4) Ice cream. I have decided that if ice-cream cannot make me feel better, momentarily, at least, then nothing can. No matter how lacking my appetite has grown, I can always manage to scarf down some of this creamy deliciousness.

5) Writing. When I began this blog post, I was consumed with all of the frustrations of the day. ‘Oh my gosh, my water is not working AGAIN, and now my computer is broken, and why is this woman sitting on my lap in this angkot? Can’t she see that it’s full? And just where-oh-where-have-my-coteachers-gone-oh-where-oh-where-can-they-beeeeee? And no, I cannot lead this lesson by myself because I haven’t been here for a month and don’t even know what topic my students are on, and no, I will not, instead of giving a lesson, talk about my dead mom and her funeral in America, and no, I do not want you to ask the students if they have any questions about my loss, and why can you not see that my grief is not the opportune moment for an English lesson? And I wonder if this is what going crazy feels like, this acute sensation that the heavy feelings in your gut and the whirling thoughts in your mind are not your own, that someone much darker than you has temporarily misplaced them there, but now here they are, rooting, reaching, festering, and these mislaid thoughts of another slowly turn into your own actions and your own emotions, and you are left wondering where you stop and the other takes over. And now I am frustrated and I feel sick and I am crying in the front of my class and I look like an idiot and I feel like an idiot and I am an idiot because teaching is the only thing that brings me happiness and I can’t even do that correctly right now and the universe is conspiring against me and I am overwhelmed and I am still crying,  and I want to go home,  not to America home, but to my house in Medan home, because America is too far and I really just need some chocolate and a nap and WHY AM I STILL CRYING?, or, in the wise words of my best friend, WHY IS THERE FLUID LEAKING FROM MY EYES?’ But now that I have channeled all of these frustrations into a cohesive (but perhaps not-too-articulate-or-sane) source and they no longer exist as a mind-clutter akin to space junk, I feel more at peace. I have the regrettable belief that I will find these frustrations again, but I also have the not-so-regrettable sense of calm in knowing that I can overcome these aggravations to find the beauty in my life.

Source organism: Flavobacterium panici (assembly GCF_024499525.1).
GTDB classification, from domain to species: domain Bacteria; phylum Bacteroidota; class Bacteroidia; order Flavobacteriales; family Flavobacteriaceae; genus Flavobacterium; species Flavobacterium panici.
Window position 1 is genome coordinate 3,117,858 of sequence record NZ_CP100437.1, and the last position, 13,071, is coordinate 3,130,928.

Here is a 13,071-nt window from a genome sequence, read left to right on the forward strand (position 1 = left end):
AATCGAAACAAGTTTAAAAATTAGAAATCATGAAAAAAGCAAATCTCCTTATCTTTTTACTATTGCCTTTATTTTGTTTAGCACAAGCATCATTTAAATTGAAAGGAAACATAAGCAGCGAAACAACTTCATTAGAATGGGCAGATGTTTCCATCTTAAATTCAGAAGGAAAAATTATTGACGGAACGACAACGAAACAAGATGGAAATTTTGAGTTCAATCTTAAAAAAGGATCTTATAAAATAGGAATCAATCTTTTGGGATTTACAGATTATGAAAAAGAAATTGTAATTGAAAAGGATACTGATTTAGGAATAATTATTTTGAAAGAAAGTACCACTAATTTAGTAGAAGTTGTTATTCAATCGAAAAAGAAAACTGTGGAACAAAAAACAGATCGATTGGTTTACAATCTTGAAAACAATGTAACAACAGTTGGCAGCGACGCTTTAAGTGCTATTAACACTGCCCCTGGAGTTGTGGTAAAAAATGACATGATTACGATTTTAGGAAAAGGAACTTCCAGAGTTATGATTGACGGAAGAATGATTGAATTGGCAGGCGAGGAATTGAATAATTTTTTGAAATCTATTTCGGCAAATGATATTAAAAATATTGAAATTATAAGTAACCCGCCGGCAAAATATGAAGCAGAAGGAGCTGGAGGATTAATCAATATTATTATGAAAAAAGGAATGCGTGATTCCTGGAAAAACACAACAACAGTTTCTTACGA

Weight